Secrets unravelled under the shadow of violence
Reviewed by Amarinder Gill

The House with a Thousand Stories
by Aruni Kashyap. Penguin. Pages 226. Rs 399

Aruni Kashyapthe protagonist Pabloís ancestral home has a life of its own.The village Hatimura is located in the quiet hamlet of Mayong in Assam. Pablo is a young boy raised in Guwahati, where bandhs are a way of life. He has visited the village only once to attend a family funeral. Now he is there to attend his favourite Moina-Pehiís wedding.The book moves between this present visit and the last one.

Life in the city is cool, while the village is custom bound. The family has many skeletons in the cupboard which come tumbling out on every visit. Pablo befriends his cousin Mridul who makes him enjoy the local colours. The cousins eat forbidden pork and go gallivanting all over the countryside. The reader is introduced to a myriad of characters ranging from Oholya-jethai, the spinster aunt with I-will-poison-your-tea looks, rebellious Prasanto-da, a grandmother given to fits of dying and squabbling aunts. Life in the village is laidback and propriety has to be upheld. It was uncommon for a woman to talk to her husband in a room in the day time.

As the book proceeds, the extended family is introduced. If the reader gets confused with the relatives there is a family tree to refer to. A House with a Thousand Stories is a contemporary narrative set in turbulent times. With his subtle style, Kashyap covers the insurgency in Assam. He writes about the ULFA demanding a separate state and the well-off SULFA who have surrendered arms and made it to the mainstream.

The House with a Thousand StoriesThe reader learns that the killings by the ULFA were highlighted, while the schools and hospitals built by them in an unfriendly terrain were not mentioned at all. The book is very precise about the men in olive green and their question: "Kya ho raha hai?" which filled the locals with dread. Rapes and violation of human rights by the forces find a mention in this coming of age novel.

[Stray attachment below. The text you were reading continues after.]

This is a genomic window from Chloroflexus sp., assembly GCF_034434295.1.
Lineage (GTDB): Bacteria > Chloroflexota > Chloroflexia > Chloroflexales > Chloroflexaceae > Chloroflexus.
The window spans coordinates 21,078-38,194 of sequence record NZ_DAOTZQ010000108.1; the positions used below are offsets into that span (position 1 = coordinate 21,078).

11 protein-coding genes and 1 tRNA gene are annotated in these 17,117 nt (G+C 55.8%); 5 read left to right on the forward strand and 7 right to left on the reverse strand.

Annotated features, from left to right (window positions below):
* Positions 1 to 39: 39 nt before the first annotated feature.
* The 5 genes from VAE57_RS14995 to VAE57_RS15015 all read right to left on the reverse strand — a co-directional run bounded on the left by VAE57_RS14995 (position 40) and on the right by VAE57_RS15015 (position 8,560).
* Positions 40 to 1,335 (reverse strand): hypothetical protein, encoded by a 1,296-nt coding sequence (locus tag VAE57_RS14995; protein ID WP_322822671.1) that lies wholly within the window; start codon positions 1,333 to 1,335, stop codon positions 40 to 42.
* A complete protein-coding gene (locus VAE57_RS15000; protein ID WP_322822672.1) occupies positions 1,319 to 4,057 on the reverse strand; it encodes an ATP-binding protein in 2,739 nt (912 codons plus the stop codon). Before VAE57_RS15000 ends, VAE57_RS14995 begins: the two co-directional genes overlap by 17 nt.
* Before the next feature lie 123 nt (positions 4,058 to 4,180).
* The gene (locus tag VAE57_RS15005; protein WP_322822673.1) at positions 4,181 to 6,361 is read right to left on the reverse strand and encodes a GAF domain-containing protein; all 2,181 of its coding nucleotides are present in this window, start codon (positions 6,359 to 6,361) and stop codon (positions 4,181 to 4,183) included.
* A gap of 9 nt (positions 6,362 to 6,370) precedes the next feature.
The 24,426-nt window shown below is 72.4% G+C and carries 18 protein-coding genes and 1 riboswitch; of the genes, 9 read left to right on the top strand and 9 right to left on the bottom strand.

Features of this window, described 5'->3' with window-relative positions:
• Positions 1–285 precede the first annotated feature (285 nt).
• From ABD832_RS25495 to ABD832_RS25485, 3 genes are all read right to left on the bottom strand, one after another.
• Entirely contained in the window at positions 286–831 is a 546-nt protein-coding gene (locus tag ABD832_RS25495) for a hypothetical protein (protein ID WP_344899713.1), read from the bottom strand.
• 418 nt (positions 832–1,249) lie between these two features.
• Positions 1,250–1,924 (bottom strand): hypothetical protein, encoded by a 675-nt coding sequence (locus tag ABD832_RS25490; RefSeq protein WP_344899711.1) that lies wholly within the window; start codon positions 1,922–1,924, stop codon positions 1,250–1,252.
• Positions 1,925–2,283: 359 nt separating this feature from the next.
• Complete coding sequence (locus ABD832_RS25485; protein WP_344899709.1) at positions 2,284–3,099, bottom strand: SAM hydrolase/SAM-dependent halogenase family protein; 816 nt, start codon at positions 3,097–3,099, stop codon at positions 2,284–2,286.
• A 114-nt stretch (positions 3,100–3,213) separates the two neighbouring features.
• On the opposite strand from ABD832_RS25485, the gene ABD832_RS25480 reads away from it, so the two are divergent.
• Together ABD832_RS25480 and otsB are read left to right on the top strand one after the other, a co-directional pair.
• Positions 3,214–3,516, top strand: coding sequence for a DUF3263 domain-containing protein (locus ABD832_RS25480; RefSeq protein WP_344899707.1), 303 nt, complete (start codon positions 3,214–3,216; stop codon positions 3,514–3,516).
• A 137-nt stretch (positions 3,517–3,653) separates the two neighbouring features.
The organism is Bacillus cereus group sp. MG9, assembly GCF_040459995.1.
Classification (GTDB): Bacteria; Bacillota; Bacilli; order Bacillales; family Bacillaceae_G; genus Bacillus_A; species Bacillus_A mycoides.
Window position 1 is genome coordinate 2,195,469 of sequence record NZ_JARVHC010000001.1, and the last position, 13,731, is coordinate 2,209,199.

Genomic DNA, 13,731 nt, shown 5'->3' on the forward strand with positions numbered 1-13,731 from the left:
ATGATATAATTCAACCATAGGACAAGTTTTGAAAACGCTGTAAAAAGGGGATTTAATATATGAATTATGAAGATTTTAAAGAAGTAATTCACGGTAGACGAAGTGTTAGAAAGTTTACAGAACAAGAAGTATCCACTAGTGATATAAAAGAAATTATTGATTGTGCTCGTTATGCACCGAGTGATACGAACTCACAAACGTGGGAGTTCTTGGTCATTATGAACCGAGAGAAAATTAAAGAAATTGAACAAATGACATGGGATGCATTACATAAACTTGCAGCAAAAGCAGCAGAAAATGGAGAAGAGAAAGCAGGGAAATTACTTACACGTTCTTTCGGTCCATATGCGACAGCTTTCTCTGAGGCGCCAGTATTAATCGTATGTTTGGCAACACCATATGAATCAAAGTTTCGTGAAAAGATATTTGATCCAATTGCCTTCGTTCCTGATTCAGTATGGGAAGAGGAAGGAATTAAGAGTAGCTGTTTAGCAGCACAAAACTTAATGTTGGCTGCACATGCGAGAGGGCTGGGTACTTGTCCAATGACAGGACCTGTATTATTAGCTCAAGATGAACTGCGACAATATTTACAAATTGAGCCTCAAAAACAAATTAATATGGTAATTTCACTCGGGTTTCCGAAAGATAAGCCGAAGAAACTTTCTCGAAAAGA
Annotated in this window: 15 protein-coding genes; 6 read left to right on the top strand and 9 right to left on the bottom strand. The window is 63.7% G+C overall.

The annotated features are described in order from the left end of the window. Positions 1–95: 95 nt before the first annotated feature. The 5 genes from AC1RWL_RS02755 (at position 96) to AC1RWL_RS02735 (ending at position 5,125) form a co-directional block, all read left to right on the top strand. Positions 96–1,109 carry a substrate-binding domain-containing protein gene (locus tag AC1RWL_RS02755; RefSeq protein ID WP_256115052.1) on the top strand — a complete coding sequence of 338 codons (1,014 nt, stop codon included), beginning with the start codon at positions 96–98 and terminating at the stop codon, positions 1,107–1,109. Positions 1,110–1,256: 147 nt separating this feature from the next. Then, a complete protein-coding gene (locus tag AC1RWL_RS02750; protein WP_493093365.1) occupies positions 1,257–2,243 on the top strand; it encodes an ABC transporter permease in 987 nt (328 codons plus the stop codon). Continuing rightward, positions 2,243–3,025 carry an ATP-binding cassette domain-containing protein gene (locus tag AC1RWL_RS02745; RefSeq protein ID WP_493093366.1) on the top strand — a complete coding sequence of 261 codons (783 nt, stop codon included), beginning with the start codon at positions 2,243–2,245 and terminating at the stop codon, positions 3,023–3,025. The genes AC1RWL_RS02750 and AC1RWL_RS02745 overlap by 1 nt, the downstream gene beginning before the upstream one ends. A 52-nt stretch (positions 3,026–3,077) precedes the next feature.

In the background of such turbulent times, preparations for the marriage continue. Cooks are hired, traditions are followed, lavish food is prepared and the house has a stream of guests. In the milieu of wedding songs, bad omens loom over the house. Rumours about the groomís family cast their shadow over the household. Pablo finds himself attracted to the elusive Anamika. Forbidden love follows as he goes through a rites de passage.

The reader follows the hard life of the rural characters who have many mouths to feed and more daughters to marry. The novel has its humorous moments when Pabloís cousin belts out Hindi songs in an Assamese accent on his guitar and pehla nasha becomes pehla nosa. It is enjoyable when the grand dame of the house insists that the Brahmin must wear an underwear under his dhoti so that nothing is visible .

This a simple piece of writing that voices the story of a land torn by violence. The writer very carefully weaves an intricate tapestry of the characters and simple incidents of village life where Assamese and Hindi films are watched on a hired VCD and a TV borrowed from an acquaintance. This is a great debut novel and proves to be a pleasurable read.





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